Rolex Rail Dials can be found on select vintage Explorer II ref. 1655 and Explorer II 16550 models. The correct serial number for a « RDWSD » is included between 5.7 million and 6.2 million.


The distinctive characteristics of the rail dial are as follow:


  1. The "C" of Chronometer lines up with the "C" of Certified of the line below.


  1. Secondly the font of the depth markings are always in italics


  1. The hour markers (tritium dots) are closer to the minute track than the regular dial


  1. The only version of the SD dials where is marked "T SWISS T <25", including COMEX 1665


  1. Longer minute markers.


  1. Serial 5.7mil to 6.2 mil.


Source Ed Delgado website drsd com



The Sea-Dweller Rail Dials were produced for two short years from 1977 to 1979 by the Stern dial makers (the same Stern family of Patek Philippe fame). As a result, they are quite rare on the vintage market. This is especially true since Rolex service dials fitted to these particular Sea-Dweller watches did not have the perfectly aligned “Cs” – therefore, they are not considered Rolex Rail Dials.


Model information and characteristics

  • Ttriple-lock or triple system waterproof crown, featuring a triple gasket system, identified by three dots on the crown. The Twinlock system included one O-ring gasket under the crown to push against the case to create a wall against outside moisture. However, the second O-ring gasket (hence the “Twin”) was located inside the tube surrounding the winding stem to keep the water out even when the crown was unscrewed. The third-generation waterproof winding crown named Triplock, is fitted with a triple waterproofness system. It was introduced in the late 60s early 70sto equip the Sea-Dweller, the model designed for professional deep-sea divers. To further reinforce the waterproofness, even if the crown should remain unscrewed under water, Rolex engineers added a second O-ring inside the tube. This acts as a kind of airlock, safely keeping out even the minutest particles. Today, the Triplock system equips all the brand’s divers’ watches as well as a number of other Professional models.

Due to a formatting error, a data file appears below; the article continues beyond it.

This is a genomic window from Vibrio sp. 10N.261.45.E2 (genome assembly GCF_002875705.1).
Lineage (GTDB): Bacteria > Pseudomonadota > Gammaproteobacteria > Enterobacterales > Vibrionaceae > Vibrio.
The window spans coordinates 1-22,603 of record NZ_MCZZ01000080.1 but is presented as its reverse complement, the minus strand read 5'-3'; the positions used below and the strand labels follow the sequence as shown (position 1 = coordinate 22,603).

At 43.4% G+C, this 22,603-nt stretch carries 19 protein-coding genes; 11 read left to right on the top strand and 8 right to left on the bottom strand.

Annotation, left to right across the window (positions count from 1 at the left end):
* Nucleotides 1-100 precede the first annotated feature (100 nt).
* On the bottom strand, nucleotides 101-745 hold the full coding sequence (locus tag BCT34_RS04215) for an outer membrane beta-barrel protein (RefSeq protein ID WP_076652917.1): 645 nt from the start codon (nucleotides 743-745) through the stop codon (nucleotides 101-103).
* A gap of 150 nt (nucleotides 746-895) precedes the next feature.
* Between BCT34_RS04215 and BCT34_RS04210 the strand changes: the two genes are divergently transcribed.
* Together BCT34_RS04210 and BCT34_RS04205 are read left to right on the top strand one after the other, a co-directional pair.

• Case made from solid block of stainless steel and Waterproof to a maximum depth of 600 m (2000 ft).
  • Bi-directional rotatable bezel
  • Perpetual rotor in the self-winding wristwatch mechanism, allowing the watch to run continuously, as every slight movement of the wrist winds the movement. The energy generated is stored in the mainspring, allowing the watch to continue to function with no movement for several days.



This stunning example of the Rolex Sea-Dweller 1665 reference is in really good vintage condition. It has all the good parts what makes this a great looking vintage piece

Dial: Original tritium dial with stunning " patina. Similarly to the case, the dial is in excellent condition, the hour markers of the dial have a really nice patina with a kind of creamy colour.